If you’ve got a regular nighttime noisemaker, you’ll want to keep an eye (or ear!) on her.
Got a little log sawer on your hands? Most kids will snore on occasion, but if yours is a regular nighttime noisemaker (between 10 and 20 percent of tots are), you’ll want to keep an eye (or ear!) on the situation: Snoring can be a sign that a child’s tonsils, adenoids, or both are enlarged. In fact, what you hear are the vibrations caused by air flowing over these tissues, which are partly blocking her airway. In severe cases this can make it hard for her to breathe — a condition known as obstructive sleep apnea — and can compromise her sleep because “the drive to breathe will keep waking her up partially,” explains Lewis J. Kass, M.D., a pediatric pulmonologist and sleep specialist in Mount Kisco, NY. Without treatment, this can lead to sleepiness and trouble concentrating or even developmental delays, and, as a new study of snoring preschoolers in the Journal of Developmental & Behavioral Pediatrics reports, mood disorders like depression and anxiety.
The first step toward conquering snoring is to figure out why a child’s tonsils or adenoids are big. Untreated reflux is a common cause in babies: The stomach acids that wash back up irritate the tonsils and cause them to swell. Kids between 2 and 5 often snore because their tonsils or adenoids are growing out of proportion to the rest of their bodies. And any child with a cold may snore until the illness runs its course, since both tissues can swell up during an infection.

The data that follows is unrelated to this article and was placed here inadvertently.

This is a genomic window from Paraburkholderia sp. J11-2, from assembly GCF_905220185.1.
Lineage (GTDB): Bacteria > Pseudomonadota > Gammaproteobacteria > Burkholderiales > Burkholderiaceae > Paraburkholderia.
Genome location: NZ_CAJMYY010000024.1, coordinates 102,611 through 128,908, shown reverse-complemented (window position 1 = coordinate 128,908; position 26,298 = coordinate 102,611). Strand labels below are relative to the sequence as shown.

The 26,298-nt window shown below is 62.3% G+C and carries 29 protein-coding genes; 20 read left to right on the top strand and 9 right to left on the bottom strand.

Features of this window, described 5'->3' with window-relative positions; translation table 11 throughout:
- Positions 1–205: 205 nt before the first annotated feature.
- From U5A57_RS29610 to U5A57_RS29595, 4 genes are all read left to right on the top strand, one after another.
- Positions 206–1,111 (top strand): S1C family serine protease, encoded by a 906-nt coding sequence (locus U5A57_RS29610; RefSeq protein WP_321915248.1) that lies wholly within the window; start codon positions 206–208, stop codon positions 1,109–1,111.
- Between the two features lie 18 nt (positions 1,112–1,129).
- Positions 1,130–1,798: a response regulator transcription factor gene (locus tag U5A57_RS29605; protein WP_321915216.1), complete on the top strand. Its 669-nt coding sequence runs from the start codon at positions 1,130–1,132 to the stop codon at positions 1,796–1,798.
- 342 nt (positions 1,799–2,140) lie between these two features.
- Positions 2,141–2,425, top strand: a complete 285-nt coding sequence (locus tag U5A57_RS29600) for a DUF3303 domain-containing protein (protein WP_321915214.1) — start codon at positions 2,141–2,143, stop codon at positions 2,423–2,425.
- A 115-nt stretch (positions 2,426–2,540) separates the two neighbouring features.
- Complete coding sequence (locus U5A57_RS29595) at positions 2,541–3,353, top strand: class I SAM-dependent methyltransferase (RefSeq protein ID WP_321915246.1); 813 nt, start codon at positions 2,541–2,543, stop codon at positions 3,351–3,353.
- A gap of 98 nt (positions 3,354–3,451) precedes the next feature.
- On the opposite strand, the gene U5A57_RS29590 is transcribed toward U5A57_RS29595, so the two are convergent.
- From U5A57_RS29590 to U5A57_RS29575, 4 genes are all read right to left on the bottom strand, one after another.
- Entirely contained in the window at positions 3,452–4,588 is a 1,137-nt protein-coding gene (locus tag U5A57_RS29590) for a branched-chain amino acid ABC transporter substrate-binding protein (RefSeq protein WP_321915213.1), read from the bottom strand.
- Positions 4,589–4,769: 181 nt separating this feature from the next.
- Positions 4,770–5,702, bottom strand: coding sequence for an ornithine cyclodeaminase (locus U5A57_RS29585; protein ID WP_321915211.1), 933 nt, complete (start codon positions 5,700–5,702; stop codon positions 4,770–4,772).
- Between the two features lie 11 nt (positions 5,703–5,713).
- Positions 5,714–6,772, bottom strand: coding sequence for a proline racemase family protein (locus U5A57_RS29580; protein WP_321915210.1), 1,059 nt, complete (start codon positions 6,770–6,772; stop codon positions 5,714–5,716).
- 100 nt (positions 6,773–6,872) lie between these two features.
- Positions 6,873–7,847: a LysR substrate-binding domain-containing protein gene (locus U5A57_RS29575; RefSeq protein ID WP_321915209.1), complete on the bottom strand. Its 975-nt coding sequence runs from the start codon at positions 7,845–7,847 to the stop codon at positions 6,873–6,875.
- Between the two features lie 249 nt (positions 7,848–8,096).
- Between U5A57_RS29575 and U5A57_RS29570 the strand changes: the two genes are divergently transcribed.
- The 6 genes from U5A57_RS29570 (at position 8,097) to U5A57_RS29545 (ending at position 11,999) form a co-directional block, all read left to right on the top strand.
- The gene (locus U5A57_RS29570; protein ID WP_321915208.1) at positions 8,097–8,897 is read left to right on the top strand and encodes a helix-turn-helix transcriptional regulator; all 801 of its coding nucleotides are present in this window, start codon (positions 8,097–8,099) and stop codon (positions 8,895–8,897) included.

Talk to your pediatrician if you’re concerned about your not-so-silent snoozer, and be sure to mention if she also moves around a lot or sweats at night, has trouble breathing during the day or breathes with her mouth open, gets frequent ear infections, or her skin looks bluish around her mouth, nose, and eyes (all signs of enlarged adenoids). If your doctor concludes that your child’s tonsils or adenoids are simply too big for her body, it may make sense to remove them.